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手順 3を翻訳中

手順3
With the kickstands raised, we can see that the Pro X gets a sleeker hinge—likely shaving off precious thickness. And if you look closely, you'll find the faint outline of what can only be described as a secret trap door in the Pro X. Lucky for us, it's not guarded by a three-headed dog. We poke the (magnetically secured!) trap door with our SIM eject bit, and...
  • With the kickstands raised, we can see that the Pro X gets a sleeker hinge—likely shaving off precious thickness.

  • And if you look closely, you'll find the faint outline of what can only be described as a secret trap door in the Pro X. Lucky for us, it's not guarded by a three-headed dog.

  • We poke the (magnetically secured!) trap door with our SIM eject bit, and...

  • Voilà! Underneath, an SSD (held down by a T3 screw) and a SIM slot!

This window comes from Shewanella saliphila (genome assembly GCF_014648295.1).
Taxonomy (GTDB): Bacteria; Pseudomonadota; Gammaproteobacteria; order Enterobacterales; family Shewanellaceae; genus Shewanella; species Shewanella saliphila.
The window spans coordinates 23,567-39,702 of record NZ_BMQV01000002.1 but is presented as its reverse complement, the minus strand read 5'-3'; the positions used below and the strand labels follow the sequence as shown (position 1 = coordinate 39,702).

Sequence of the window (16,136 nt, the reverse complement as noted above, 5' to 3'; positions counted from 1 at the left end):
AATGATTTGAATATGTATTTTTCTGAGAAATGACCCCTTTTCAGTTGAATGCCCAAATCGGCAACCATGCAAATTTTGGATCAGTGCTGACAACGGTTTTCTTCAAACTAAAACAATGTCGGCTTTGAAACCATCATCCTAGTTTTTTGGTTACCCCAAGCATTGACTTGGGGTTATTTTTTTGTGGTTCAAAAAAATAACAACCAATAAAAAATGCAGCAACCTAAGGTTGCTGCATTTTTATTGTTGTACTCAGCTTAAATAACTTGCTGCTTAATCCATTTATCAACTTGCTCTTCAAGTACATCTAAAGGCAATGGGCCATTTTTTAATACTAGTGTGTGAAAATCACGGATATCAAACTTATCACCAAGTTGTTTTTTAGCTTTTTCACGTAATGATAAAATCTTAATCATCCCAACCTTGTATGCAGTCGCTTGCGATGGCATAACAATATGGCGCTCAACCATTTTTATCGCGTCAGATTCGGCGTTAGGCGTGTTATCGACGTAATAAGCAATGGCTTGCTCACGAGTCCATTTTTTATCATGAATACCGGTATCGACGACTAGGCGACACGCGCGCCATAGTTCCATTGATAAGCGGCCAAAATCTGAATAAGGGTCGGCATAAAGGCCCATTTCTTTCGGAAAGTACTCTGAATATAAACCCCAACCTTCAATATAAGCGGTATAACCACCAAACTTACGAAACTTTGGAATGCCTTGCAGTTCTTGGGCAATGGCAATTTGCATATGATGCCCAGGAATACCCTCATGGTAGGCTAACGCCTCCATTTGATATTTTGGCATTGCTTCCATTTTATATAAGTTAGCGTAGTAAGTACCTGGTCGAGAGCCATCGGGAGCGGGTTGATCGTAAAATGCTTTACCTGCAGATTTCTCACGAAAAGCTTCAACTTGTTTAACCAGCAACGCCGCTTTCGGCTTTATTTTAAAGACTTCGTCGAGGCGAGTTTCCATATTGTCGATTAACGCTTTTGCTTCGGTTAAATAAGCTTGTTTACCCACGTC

• And hey, this SSD looks super familiar. A quick comparison with the 256 GB drive we pulled from the Surface Laptop 3 confirms both devices are using the same drive. Standardization is great for repairs!

  • As an experiment, we try powering on the Pro X sans-SSD, and... no sign of life. We wouldn't expect it to boot up—but it's so dead, we sort of suspect the SSD acts as a battery kill switch like we found in the Laptop 3.

  • Unlike the Laptop 3 with its hidden screws, we don't find any fasteners lurking under this kickstand. Alas, this probably won't be a magical opening experience. We arm our iOpeners and brace ourselves for heavy adhesives...

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